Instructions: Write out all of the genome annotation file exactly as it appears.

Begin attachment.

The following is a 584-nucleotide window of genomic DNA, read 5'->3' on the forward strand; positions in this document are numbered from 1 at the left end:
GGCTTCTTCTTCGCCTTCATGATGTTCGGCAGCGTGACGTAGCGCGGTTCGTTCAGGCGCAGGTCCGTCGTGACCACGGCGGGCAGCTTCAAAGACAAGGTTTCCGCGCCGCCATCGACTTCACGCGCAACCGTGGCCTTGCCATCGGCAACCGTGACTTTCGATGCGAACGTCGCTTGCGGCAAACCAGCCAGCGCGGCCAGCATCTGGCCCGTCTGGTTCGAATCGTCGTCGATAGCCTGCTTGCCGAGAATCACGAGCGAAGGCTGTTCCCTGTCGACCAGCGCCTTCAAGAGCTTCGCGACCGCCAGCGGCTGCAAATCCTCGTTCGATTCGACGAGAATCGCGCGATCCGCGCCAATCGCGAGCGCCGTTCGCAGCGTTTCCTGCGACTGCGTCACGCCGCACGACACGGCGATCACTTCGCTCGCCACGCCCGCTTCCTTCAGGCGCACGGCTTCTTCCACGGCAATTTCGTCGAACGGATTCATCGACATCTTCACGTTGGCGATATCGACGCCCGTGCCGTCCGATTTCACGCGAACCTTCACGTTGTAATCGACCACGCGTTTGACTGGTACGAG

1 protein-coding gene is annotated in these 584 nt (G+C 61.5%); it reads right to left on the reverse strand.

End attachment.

The following is a 584-nucleotide window of genomic DNA, read 5'->3' on the forward strand; positions in this document are numbered from 1 at the left end:
GGCTTCTTCTTCGCCTTCATGATGTTCGGCAGCGTGACGTAGCGCGGTTCGTTCAGGCGCAGGTCCGTCGTGACCACGGCGGGCAGCTTCAAAGACAAGGTTTCCGCGCCGCCATCGACTTCACGCGCAACCGTGGCCTTGCCATCGGCAACCGTGACTTTCGATGCGAACGTCGCTTGCGGCAAACCAGCCAGCGCGGCCAGCATCTGGCCCGTCTGGTTCGAATCGTCGTCGATAGCCTGCTTGCCGAGAATCACGAGCGAAGGCTGTTCCCTGTCGACCAGCGCCTTCAAGAGCTTCGCGACCGCCAGCGGCTGCAAATCCTCGTTCGATTCGACGAGAATCGCGCGATCCGCGCCAATCGCGAGCGCCGTTCGCAGCGTTTCCTGCGACTGCGTCACGCCGCACGACACGGCGATCACTTCGCTCGCCACGCCCGCTTCCTTCAGGCGCACGGCTTCTTCCACGGCAATTTCGTCGAACGGATTCATCGACATCTTCACGTTGGCGATATCGACGCCCGTGCCGTCCGATTTCACGCGAACCTTCACGTTGTAATCGACCACGCGTTTGACTGGTACGAG

1 protein-coding gene is annotated in these 584 nt (G+C 61.5%); it reads right to left on the reverse strand.